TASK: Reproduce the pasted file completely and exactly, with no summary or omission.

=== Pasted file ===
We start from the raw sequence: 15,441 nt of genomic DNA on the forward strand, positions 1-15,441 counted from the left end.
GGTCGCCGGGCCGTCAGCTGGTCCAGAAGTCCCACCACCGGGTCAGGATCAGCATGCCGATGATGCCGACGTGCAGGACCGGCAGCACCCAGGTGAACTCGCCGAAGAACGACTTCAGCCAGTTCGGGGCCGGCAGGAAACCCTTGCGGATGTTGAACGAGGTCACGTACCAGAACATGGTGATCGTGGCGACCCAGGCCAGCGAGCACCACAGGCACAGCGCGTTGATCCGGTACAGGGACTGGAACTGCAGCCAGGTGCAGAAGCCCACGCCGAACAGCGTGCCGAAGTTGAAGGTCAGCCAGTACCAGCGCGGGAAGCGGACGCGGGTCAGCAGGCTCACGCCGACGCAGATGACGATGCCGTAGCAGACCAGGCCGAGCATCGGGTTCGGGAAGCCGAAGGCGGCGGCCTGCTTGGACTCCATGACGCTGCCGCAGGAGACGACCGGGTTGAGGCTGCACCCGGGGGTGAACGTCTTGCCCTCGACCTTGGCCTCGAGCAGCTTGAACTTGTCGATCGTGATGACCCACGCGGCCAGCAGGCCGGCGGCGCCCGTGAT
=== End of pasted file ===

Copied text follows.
We start from the raw sequence: 15,441 nt of genomic DNA on the forward strand, positions 1-15,441 counted from the left end.
GGTCGCCGGGCCGTCAGCTGGTCCAGAAGTCCCACCACCGGGTCAGGATCAGCATGCCGATGATGCCGACGTGCAGGACCGGCAGCACCCAGGTGAACTCGCCGAAGAACGACTTCAGCCAGTTCGGGGCCGGCAGGAAACCCTTGCGGATGTTGAACGAGGTCACGTACCAGAACATGGTGATCGTGGCGACCCAGGCCAGCGAGCACCACAGGCACAGCGCGTTGATCCGGTACAGGGACTGGAACTGCAGCCAGGTGCAGAAGCCCACGCCGAACAGCGTGCCGAAGTTGAAGGTCAGCCAGTACCAGCGCGGGAAGCGGACGCGGGTCAGCAGGCTCACGCCGACGCAGATGACGATGCCGTAGCAGACCAGGCCGAGCATCGGGTTCGGGAAGCCGAAGGCGGCGGCCTGCTTGGACTCCATGACGCTGCCGCAGGAGACGACCGGGTTGAGGCTGCACCCGGGGGTGAACGTCTTGCCCTCGACCTTGGCCTCGAGCAGCTTGAACTTGTCGATCGTGATGACCCACGCGGCCAGCAGGCCGGCGGCGCCCGTGAT